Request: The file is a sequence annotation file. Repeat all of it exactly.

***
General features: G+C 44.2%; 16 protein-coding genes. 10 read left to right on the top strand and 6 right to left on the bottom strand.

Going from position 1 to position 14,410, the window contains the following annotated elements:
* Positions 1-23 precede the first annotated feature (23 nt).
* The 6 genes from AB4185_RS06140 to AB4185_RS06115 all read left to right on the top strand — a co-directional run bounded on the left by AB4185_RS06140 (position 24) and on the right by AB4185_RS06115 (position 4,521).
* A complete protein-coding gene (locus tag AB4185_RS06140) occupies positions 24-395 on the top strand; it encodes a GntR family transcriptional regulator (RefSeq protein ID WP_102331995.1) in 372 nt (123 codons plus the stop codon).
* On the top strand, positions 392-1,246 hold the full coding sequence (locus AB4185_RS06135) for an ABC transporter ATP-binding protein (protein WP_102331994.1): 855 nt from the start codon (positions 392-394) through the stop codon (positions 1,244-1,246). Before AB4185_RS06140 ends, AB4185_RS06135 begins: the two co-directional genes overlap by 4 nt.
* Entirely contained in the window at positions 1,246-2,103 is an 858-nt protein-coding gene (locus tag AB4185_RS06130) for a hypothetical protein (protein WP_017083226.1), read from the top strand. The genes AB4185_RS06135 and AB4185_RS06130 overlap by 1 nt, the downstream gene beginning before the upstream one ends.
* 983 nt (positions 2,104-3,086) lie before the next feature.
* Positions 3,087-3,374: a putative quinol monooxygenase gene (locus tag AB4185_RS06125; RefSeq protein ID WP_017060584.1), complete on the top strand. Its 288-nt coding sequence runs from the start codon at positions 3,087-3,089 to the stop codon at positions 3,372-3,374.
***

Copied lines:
General features: G+C 44.2%; 16 protein-coding genes. 10 read left to right on the top strand and 6 right to left on the bottom strand.

Going from position 1 to position 14,410, the window contains the following annotated elements:
* Positions 1-23 precede the first annotated feature (23 nt).
* The 6 genes from AB4185_RS06140 to AB4185_RS06115 all read left to right on the top strand — a co-directional run bounded on the left by AB4185_RS06140 (position 24) and on the right by AB4185_RS06115 (position 4,521).
* A complete protein-coding gene (locus tag AB4185_RS06140) occupies positions 24-395 on the top strand; it encodes a GntR family transcriptional regulator (RefSeq protein ID WP_102331995.1) in 372 nt (123 codons plus the stop codon).
* On the top strand, positions 392-1,246 hold the full coding sequence (locus AB4185_RS06135) for an ABC transporter ATP-binding protein (protein WP_102331994.1): 855 nt from the start codon (positions 392-394) through the stop codon (positions 1,244-1,246). Before AB4185_RS06140 ends, AB4185_RS06135 begins: the two co-directional genes overlap by 4 nt.
* Entirely contained in the window at positions 1,246-2,103 is an 858-nt protein-coding gene (locus tag AB4185_RS06130) for a hypothetical protein (protein WP_017083226.1), read from the top strand. The genes AB4185_RS06135 and AB4185_RS06130 overlap by 1 nt, the downstream gene beginning before the upstream one ends.
* 983 nt (positions 2,104-3,086) lie before the next feature.
* Positions 3,087-3,374: a putative quinol monooxygenase gene (locus tag AB4185_RS06125; RefSeq protein ID WP_017060584.1), complete on the top strand. Its 288-nt coding sequence runs from the start codon at positions 3,087-3,089 to the stop codon at positions 3,372-3,374.